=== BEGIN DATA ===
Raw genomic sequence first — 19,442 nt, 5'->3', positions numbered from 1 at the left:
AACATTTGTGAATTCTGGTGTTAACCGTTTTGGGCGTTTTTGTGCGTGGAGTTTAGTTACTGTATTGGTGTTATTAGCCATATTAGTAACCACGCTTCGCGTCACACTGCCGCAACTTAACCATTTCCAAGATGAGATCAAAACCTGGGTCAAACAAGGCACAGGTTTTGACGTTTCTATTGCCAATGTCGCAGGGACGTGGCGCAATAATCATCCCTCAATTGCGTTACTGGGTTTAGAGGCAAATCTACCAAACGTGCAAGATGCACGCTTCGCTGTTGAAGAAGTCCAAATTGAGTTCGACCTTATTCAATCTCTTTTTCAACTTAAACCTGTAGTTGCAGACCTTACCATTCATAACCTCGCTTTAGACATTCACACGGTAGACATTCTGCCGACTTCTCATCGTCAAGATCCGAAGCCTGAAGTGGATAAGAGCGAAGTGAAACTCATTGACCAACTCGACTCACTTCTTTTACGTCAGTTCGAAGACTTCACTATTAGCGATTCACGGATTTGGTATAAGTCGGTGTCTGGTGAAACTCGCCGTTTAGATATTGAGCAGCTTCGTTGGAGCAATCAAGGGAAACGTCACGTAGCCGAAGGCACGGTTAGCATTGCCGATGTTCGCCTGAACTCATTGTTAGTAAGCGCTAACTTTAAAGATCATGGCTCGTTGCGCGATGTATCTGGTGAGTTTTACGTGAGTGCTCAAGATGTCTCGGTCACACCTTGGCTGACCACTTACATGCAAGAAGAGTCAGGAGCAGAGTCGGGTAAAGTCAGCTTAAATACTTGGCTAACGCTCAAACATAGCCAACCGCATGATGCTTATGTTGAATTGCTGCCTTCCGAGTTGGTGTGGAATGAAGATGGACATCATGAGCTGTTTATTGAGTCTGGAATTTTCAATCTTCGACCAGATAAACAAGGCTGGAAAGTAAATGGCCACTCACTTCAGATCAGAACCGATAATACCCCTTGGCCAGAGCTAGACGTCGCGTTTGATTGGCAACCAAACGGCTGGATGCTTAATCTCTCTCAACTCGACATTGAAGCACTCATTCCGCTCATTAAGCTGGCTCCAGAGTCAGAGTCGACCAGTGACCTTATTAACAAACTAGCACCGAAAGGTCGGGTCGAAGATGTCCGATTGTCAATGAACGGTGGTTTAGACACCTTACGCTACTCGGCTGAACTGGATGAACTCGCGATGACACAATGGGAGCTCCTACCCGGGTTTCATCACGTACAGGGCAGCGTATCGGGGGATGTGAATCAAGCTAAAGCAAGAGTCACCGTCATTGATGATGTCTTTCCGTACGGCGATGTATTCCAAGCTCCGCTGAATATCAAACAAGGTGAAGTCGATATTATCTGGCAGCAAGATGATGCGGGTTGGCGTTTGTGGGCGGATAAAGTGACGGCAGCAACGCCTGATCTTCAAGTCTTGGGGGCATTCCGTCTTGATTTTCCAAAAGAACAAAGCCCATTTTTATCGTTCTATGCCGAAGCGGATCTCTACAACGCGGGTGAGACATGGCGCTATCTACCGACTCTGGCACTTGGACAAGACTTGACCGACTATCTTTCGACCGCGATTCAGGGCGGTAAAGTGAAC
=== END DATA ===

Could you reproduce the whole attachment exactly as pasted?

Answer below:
Raw genomic sequence first — 19,442 nt, 5'->3', positions numbered from 1 at the left:
AACATTTGTGAATTCTGGTGTTAACCGTTTTGGGCGTTTTTGTGCGTGGAGTTTAGTTACTGTATTGGTGTTATTAGCCATATTAGTAACCACGCTTCGCGTCACACTGCCGCAACTTAACCATTTCCAAGATGAGATCAAAACCTGGGTCAAACAAGGCACAGGTTTTGACGTTTCTATTGCCAATGTCGCAGGGACGTGGCGCAATAATCATCCCTCAATTGCGTTACTGGGTTTAGAGGCAAATCTACCAAACGTGCAAGATGCACGCTTCGCTGTTGAAGAAGTCCAAATTGAGTTCGACCTTATTCAATCTCTTTTTCAACTTAAACCTGTAGTTGCAGACCTTACCATTCATAACCTCGCTTTAGACATTCACACGGTAGACATTCTGCCGACTTCTCATCGTCAAGATCCGAAGCCTGAAGTGGATAAGAGCGAAGTGAAACTCATTGACCAACTCGACTCACTTCTTTTACGTCAGTTCGAAGACTTCACTATTAGCGATTCACGGATTTGGTATAAGTCGGTGTCTGGTGAAACTCGCCGTTTAGATATTGAGCAGCTTCGTTGGAGCAATCAAGGGAAACGTCACGTAGCCGAAGGCACGGTTAGCATTGCCGATGTTCGCCTGAACTCATTGTTAGTAAGCGCTAACTTTAAAGATCATGGCTCGTTGCGCGATGTATCTGGTGAGTTTTACGTGAGTGCTCAAGATGTCTCGGTCACACCTTGGCTGACCACTTACATGCAAGAAGAGTCAGGAGCAGAGTCGGGTAAAGTCAGCTTAAATACTTGGCTAACGCTCAAACATAGCCAACCGCATGATGCTTATGTTGAATTGCTGCCTTCCGAGTTGGTGTGGAATGAAGATGGACATCATGAGCTGTTTATTGAGTCTGGAATTTTCAATCTTCGACCAGATAAACAAGGCTGGAAAGTAAATGGCCACTCACTTCAGATCAGAACCGATAATACCCCTTGGCCAGAGCTAGACGTCGCGTTTGATTGGCAACCAAACGGCTGGATGCTTAATCTCTCTCAACTCGACATTGAAGCACTCATTCCGCTCATTAAGCTGGCTCCAGAGTCAGAGTCGACCAGTGACCTTATTAACAAACTAGCACCGAAAGGTCGGGTCGAAGATGTCCGATTGTCAATGAACGGTGGTTTAGACACCTTACGCTACTCGGCTGAACTGGATGAACTCGCGATGACACAATGGGAGCTCCTACCCGGGTTTCATCACGTACAGGGCAGCGTATCGGGGGATGTGAATCAAGCTAAAGCAAGAGTCACCGTCATTGATGATGTCTTTCCGTACGGCGATGTATTCCAAGCTCCGCTGAATATCAAACAAGGTGAAGTCGATATTATCTGGCAGCAAGATGATGCGGGTTGGCGTTTGTGGGCGGATAAAGTGACGGCAGCAACGCCTGATCTTCAAGTCTTGGGGGCATTCCGTCTTGATTTTCCAAAAGAACAAAGCCCATTTTTATCGTTCTATGCCGAAGCGGATCTCTACAACGCGGGTGAGACATGGCGCTATCTACCGACTCTGGCACTTGGACAAGACTTGACCGACTATCTTTCGACCGCGATTCAGGGCGGTAAAGTGAAC